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TORNADO SAFETY

TORNADO SIRENS 
 

Three tornado warning sirens are installed on the Wooster campus. In cooperation with the Wooster Township Fire Department and the Wayne County Justice Center Communications, these sirens will be TESTED the first Monday of EACH month at noon. The test will be a steady wail for a 15 second duration. Besides the monthly test, the sirens will be activated only when a tornado WARNING has been issued by the National Weather Service for the Wooster and Wooster Township area, when a funnel cloud sighting in the area is confirmed by public safety personnel or Skywarn Trained spotter, or instructed by a television meteorologist. In any of these situations, the siren will be a continuous wail for approximately three minutes. Upon hearing the sirens in these conditions, persons should seek immediate shelter, preferably a basement or lower level, away from walls and glass, and remain there until the threat is over. The sirens will not be activated for tornado watches or severe thunderstorm warnings.

TORNADO!
The very word strikes fear in many people. While a tornado is perhaps nature's most destructive storm, deaths and injuries can be prevented. By following Tornado Safety Rules, lives can be saved and injuries prevented.

To help the public prepare for tornado situations, the National Weather Service has adopted a WATCH and WARNING program.

TORNADO WATCH:
This means that conditions are favorable for tornado development. This is the time to prepare. You should keep alert by listening to NOAA Weather Radio, or the commercial media for the latest weather information.

TORNADO WARNING:
This means a tornado has been sighted or indicated by radar. People in the affected county of the storm should take immediate cover inside designated shelter areas.   During a tornado warning, the warning sirens sound for 3 minutes.

CLASSROOM BUILDINGS, RESIDENCE HALLS, AND OTHER PUBLIC PLACES:
Move to designated shelter areas or interior hallways; the lowest level is usually best. Stay away from windows and out of auditoriums, gymnasiums, or other structures with large free-span roofs. Seek shelter under heavy furniture as protection from falling objects.

VEHICLES: Do not try to outrun a tornado. If possible and safe, drive in a perpendicular direction away from the path of the tornado. Park your vehicle and take shelter in a nearby ditch or depression and cover your head.


Tornado Myths  

MYTH: Areas near rivers, lakes and mountains are safe from tornadoes.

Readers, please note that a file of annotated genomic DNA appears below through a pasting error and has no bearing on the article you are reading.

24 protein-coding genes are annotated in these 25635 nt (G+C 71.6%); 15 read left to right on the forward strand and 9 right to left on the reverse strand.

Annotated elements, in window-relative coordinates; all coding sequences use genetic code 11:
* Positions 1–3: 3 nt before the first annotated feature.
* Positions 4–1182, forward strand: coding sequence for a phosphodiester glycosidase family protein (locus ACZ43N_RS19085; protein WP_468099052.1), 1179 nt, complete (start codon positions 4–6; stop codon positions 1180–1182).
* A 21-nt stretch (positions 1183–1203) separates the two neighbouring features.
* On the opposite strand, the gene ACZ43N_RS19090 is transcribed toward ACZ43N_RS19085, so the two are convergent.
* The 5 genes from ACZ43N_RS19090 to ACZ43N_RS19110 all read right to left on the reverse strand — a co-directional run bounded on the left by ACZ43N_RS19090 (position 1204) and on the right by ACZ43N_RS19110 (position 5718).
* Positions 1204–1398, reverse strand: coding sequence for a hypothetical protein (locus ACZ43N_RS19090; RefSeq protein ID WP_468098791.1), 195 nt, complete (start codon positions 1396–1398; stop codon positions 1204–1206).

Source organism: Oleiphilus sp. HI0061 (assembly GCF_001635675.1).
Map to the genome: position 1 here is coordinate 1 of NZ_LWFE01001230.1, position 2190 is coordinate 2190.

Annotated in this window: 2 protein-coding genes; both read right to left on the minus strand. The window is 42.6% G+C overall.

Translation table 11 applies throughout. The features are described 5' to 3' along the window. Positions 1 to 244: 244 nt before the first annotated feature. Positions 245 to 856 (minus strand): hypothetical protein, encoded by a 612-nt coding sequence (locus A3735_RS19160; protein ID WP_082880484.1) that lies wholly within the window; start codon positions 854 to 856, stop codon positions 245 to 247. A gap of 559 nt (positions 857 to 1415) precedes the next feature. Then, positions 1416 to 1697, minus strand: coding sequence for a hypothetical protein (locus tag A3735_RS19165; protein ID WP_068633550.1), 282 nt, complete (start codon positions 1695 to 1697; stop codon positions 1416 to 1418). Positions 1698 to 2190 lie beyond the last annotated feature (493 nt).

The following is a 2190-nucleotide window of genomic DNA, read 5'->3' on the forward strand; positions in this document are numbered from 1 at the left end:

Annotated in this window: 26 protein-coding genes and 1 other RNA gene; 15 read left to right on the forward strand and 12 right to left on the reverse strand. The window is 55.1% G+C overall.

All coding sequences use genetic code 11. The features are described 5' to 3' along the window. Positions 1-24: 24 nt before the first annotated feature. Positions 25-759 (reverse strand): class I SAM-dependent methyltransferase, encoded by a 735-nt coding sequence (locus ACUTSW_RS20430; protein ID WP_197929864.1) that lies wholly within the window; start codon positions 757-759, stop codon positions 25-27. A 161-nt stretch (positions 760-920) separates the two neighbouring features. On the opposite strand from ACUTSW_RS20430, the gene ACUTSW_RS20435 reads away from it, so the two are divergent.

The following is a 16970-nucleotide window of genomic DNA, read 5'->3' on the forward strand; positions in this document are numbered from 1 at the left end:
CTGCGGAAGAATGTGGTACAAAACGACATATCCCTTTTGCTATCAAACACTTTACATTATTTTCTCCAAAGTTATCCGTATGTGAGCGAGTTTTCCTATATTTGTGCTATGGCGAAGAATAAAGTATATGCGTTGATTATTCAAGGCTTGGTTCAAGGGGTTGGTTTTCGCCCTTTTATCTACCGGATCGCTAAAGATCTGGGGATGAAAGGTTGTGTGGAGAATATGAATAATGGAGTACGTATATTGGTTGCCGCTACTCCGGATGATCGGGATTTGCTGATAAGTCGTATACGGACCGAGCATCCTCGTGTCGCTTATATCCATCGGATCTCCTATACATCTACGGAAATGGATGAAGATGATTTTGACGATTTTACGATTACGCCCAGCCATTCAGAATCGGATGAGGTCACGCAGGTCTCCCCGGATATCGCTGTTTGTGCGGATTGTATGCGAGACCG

FACT: No place is safe from tornadoes. They can cross rivers, travel up mountains, and roar through valleys.
MYTH: Low pressure with a tornado causes buildings to "explode" as the tornado passes overhead.
FACT: Violent winds and debris slamming into buildings cause most damage.
MYTH: Windows should be opened before a tornado to equalize pressure and minimize damage.
FACT: An open window allows damaging winds to enter the structure. Leave the windows alone; immediately go to a safe place.
FACT: Tornados cause an average of 70 fatalities and 1,500 injuries each year.
FACT: Tornados produce wind speeds in excess of 250 mph.
FACT: Tornados can be one mile wide and stay on the ground over 50 miles.


More Tornado Information

  National Weather Service

  National Severe Storm Laboratory
                    -Tornado Basics

 

The Red Cross
            Get the American Red Cross Apps Get the App for your mobile device to receive alerts

Nixle.com Get local alerts via your SMS Cellphone.

Simply text any zip code to 888777 and receive real-time alerts and advisories directly from your local police department and other local agencies. There is no charge for registering, but standard text messaging rates associated with your mobile phone service will apply. You can opt out at anytime by texting "STOP" to 888777.

 

 


Tornado that struck the OARDC Campus in 2010
  

9/1/2011
OARDC To Mark Tornado Anniversary Sept. 16 with Community Recognition, New Building Dedication: Public Invited
WOOSTER, Ohio -- The Ohio Agricultural Research and Development Center (OARDC) will raise the banners of renewal and resurgence up high on Sept. 16, as it commemorates the one-year anniversary of a tornado that destroyed part of the campus with a day full of recognition ceremonies and the unveiling of a one-of-a-kind research facility in the state.